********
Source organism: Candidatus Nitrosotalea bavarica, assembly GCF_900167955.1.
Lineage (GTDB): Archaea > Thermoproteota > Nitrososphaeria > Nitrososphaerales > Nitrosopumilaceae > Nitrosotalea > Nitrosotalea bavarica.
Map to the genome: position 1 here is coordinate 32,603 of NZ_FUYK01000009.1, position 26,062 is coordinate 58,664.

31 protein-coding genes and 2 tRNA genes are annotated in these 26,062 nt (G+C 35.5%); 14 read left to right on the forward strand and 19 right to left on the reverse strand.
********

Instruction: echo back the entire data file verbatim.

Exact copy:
Source organism: Candidatus Nitrosotalea bavarica, assembly GCF_900167955.1.
Lineage (GTDB): Archaea > Thermoproteota > Nitrososphaeria > Nitrososphaerales > Nitrosopumilaceae > Nitrosotalea > Nitrosotalea bavarica.
Map to the genome: position 1 here is coordinate 32,603 of NZ_FUYK01000009.1, position 26,062 is coordinate 58,664.

31 protein-coding genes and 2 tRNA genes are annotated in these 26,062 nt (G+C 35.5%); 14 read left to right on the forward strand and 19 right to left on the reverse strand.